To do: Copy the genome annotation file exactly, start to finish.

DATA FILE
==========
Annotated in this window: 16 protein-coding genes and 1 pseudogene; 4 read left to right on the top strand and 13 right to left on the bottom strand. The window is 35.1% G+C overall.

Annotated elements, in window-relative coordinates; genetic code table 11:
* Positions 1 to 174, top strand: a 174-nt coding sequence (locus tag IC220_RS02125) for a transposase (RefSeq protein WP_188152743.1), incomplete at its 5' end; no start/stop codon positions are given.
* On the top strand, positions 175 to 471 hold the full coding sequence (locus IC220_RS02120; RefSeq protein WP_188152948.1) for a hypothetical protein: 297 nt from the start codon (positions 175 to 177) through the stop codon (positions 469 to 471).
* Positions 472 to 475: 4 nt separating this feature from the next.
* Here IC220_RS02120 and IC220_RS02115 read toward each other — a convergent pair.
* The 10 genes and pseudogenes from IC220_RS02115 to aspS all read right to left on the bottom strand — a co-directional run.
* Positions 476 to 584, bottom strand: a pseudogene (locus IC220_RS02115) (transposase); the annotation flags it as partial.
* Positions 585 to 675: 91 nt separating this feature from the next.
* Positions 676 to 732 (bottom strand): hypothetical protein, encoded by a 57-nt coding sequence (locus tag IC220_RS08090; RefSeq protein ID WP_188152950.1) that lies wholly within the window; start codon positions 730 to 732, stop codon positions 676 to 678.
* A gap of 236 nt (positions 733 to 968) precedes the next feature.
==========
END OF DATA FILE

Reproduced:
Annotated in this window: 16 protein-coding genes and 1 pseudogene; 4 read left to right on the top strand and 13 right to left on the bottom strand. The window is 35.1% G+C overall.

Annotated elements, in window-relative coordinates; genetic code table 11:
* Positions 1 to 174, top strand: a 174-nt coding sequence (locus tag IC220_RS02125) for a transposase (RefSeq protein WP_188152743.1), incomplete at its 5' end; no start/stop codon positions are given.
* On the top strand, positions 175 to 471 hold the full coding sequence (locus IC220_RS02120; RefSeq protein WP_188152948.1) for a hypothetical protein: 297 nt from the start codon (positions 175 to 177) through the stop codon (positions 469 to 471).
* Positions 472 to 475: 4 nt separating this feature from the next.
* Here IC220_RS02120 and IC220_RS02115 read toward each other — a convergent pair.
* The 10 genes and pseudogenes from IC220_RS02115 to aspS all read right to left on the bottom strand — a co-directional run.
* Positions 476 to 584, bottom strand: a pseudogene (locus IC220_RS02115) (transposase); the annotation flags it as partial.
* Positions 585 to 675: 91 nt separating this feature from the next.
* Positions 676 to 732 (bottom strand): hypothetical protein, encoded by a 57-nt coding sequence (locus tag IC220_RS08090; RefSeq protein ID WP_188152950.1) that lies wholly within the window; start codon positions 730 to 732, stop codon positions 676 to 678.
* A gap of 236 nt (positions 733 to 968) precedes the next feature.